Frank Shostak Of Fails On Estonian Austerity

In the know Libertarians have been enthusiastic about the so-called successes of austerity in Estonia. Perhaps they have felt like they finally have something to back up their constant non sequitur claims that the “truly free market” can fix any problem. As per usual they use (if they do) data and make claims that don’t take into account the really existing material conditions.

Frank Shostak of the Mises Institute is claiming that Estonia is winning in the European crisis. His claim is that the austerity measures are a success there because the unemployment rate “fell to 5.9 percent in August from 7.6 percent in January.” Interestingly he doesn’t give a source for where he is getting his information about the unemployment rate from.

His lack of a source is highly suspicious when a reliable source like is saying unemployment in the second quarter of 2012 was at 10.2%. In late 2011, it was at about 11%.

This is not to say that unemployment did not fall greatly in Estonia from 2010 to early 2011. In fact it went from about 20% to 13%. Free market fundamentalists have automatically attributed this to austerity and less government without investigating any other factors. It seems more likely that the drop in unemployment is actually due to the mass emigration of people out of the country rather than economic recovery.

“… all three [sc. Baltic states] have seen mass emigration over the last four years, particularly amongst the young. All three have the highest emigration rates in the EU, with 24 people out of every 1,000 leaving Lithuania in the last year. This, in turn, has restrained domestic unemployment; and while people should be free to go and find work where they can, their exit hardly counts as a ringing endorsement for the government.”
James Meadway, “The Myth of Successful Baltic Austerity,” New Economics Foundation, 18 July 2012.

Then Shostak turns around and says this in the article:

“Since Q2 2011 the government has reversed its stance and embarked on massive spending. The average of the yearly rate of growth between Q2 2011 and Q2 2012 stood at a positive figure of 11 percent. (Contrast this with the -7.4 percent during Q3 2009 to Q1 2011.) Furthermore, the yearly rate of growth of money supply has been displaying strong growth. The average of the yearly rate of growth between December 2009 and August 2012 stood at 8 percent. (Contrast this with the figure of -7.9 percent during May 2008 to November 2009.) Rather than persisting with the cleansing process, the government and the central bank have chosen to reverse the stance, thereby arresting the process of healing the economy.”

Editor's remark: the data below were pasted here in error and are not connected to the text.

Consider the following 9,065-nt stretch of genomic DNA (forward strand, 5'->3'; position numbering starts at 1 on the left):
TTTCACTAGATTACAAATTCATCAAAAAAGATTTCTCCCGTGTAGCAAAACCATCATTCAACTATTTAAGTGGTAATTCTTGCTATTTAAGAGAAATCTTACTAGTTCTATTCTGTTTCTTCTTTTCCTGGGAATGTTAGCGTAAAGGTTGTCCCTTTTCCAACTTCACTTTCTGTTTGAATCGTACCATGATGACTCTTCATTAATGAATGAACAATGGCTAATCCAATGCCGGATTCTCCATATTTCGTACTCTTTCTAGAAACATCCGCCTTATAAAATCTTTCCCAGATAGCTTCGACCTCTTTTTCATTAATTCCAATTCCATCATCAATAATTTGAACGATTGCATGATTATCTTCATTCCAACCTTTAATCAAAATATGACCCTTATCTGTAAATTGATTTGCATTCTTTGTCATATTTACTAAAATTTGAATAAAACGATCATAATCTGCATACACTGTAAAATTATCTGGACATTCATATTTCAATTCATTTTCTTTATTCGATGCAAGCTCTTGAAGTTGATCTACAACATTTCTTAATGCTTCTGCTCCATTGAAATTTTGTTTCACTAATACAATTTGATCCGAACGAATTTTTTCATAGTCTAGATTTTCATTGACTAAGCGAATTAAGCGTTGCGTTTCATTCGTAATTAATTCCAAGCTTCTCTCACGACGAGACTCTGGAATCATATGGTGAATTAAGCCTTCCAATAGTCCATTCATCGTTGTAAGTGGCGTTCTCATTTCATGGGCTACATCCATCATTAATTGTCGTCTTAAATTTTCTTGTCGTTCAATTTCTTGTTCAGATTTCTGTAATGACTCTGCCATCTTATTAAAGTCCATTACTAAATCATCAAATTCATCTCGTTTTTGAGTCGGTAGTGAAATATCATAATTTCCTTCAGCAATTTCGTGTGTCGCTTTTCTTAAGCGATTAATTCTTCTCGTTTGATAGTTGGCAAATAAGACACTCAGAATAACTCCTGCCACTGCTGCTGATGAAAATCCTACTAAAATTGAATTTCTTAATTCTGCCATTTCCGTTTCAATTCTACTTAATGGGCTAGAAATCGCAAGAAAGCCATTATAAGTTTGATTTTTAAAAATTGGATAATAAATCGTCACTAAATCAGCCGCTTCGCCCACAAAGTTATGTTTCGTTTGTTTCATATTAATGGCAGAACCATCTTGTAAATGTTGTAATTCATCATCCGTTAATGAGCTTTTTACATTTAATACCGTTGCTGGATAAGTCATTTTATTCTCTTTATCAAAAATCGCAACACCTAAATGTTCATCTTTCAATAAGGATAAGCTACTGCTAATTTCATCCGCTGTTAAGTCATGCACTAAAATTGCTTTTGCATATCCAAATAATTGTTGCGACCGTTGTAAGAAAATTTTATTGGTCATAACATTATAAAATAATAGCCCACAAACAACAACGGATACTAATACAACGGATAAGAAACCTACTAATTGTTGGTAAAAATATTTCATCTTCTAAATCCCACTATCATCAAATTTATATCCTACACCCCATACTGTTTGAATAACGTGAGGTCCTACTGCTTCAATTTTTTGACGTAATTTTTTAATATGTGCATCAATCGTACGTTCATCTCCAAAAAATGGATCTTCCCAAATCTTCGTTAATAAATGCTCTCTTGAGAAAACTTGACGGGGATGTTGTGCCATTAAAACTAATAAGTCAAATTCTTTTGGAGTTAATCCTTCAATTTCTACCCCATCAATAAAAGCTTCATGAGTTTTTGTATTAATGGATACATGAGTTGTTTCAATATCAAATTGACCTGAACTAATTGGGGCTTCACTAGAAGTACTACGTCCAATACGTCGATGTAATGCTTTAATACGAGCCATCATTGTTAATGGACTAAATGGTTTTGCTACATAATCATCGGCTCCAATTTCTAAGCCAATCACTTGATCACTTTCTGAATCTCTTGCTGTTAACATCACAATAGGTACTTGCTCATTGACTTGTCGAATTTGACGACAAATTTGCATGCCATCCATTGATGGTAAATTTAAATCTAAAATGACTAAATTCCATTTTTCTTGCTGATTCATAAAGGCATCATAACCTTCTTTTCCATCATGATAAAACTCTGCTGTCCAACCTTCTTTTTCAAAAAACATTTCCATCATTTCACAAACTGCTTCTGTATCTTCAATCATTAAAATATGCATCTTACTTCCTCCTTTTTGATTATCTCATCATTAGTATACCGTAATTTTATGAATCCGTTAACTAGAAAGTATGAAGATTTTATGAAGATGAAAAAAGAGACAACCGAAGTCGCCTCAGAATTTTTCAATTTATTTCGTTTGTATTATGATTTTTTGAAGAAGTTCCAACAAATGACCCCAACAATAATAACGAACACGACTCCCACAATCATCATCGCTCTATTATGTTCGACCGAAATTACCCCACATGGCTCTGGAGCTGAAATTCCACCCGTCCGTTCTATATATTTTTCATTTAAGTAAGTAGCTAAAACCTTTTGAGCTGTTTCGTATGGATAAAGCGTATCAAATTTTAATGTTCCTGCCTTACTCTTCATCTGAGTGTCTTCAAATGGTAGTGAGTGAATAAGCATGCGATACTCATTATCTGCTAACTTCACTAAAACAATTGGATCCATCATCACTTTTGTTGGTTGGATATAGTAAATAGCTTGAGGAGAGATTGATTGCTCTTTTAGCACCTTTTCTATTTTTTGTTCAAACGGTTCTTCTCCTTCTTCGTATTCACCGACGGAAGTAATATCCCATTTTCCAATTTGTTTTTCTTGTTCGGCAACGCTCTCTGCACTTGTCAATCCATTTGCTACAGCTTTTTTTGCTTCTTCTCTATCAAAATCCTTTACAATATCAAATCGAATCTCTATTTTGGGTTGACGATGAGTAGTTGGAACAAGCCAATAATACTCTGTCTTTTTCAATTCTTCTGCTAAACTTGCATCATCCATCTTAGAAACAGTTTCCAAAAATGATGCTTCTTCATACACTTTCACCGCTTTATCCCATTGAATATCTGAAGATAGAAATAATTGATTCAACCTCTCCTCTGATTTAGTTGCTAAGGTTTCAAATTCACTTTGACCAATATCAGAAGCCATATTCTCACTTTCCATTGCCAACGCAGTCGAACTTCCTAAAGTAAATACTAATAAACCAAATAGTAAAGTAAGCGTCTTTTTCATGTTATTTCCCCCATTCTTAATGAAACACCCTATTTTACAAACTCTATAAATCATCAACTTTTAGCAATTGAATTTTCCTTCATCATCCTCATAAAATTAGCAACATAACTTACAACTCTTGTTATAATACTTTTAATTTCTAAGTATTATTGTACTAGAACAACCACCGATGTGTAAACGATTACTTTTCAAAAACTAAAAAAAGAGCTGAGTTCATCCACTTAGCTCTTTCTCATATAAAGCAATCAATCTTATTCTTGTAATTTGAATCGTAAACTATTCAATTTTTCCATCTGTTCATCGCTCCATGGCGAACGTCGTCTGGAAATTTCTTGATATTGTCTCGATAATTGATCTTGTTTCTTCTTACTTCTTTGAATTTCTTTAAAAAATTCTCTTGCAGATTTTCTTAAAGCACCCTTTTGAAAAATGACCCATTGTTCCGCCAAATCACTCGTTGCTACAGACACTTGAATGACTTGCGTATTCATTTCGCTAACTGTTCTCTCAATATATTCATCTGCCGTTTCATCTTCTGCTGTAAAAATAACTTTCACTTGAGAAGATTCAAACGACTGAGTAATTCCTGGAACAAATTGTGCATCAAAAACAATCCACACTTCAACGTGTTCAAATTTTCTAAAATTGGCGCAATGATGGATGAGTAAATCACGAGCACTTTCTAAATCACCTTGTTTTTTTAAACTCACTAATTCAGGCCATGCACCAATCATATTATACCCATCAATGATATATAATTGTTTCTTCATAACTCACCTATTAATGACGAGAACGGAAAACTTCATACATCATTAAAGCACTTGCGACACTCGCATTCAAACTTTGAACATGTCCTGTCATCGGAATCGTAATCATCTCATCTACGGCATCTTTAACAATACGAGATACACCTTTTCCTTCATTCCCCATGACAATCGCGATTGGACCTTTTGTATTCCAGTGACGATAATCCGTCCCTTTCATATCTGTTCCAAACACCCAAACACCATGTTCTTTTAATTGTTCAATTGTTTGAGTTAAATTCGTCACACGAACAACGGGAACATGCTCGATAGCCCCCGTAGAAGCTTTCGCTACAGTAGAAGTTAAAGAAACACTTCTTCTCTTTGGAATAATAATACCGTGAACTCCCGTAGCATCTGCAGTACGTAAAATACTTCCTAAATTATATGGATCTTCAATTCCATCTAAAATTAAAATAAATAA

Frank Shostak, “Why Estonia Is Beating the Eurozone,” Mises Daily, October 18, 2012.

Actually Estonia, since the second quarter in 2011, has undergone some kind of fiscal expansion. But this fiscal expansion is actually in correlation to higher GDP growth rates that occurred from 2011:

Regardless of what it is and Shostak want to think, the growth rate and recovery of 2011 did not correlated with austerity. It was very likely the major contributing factor was export-led growth.

What market fundamentalists are declaring is insane. Essentially they are claiming that austerity is declining unemployment, when in fact people are just leaving the country due to the impact of austerity and economic devastation. Not to mention the domestic wage and price deflation from 2008–2011.

Maybe that is Austrian theory, the unemployment rate can be lowered by forcing people out of the country through poverty. So much for the Non-Aggression Principal.

Take this from the end of the article:

Summary and Conclusions

The Estonian case shows that a policy that removes bubble activities lays the foundation for healthy economic growth.

Any attempt to alter tighter fiscal and monetary policies brings back false, nonproductive activities and leads to an economic impoverishment.

It is not possible to generate something out of nothing.

Any attempt to do so results in an economic disaster.

“It is not possible to generate something out of nothing. Any attempt to do so results in an economic disaster.” I’m pretty sure that’s the essence of Austrian economics. A non-existent version of capitalism that when applied in real life causes devastation.

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Frank Shostak, “Why Estonia Is Beating the Eurozone,” Mises Daily, October 18, 2012. Estonian Unemployment Rate

James Meadway, The myth of successful Baltic austerity

Bloomberg News, “Baltic Exodus Tests Austerity Champion Tag After Cuts” Estonian Annual GDP Growth

Austrian use of the NAP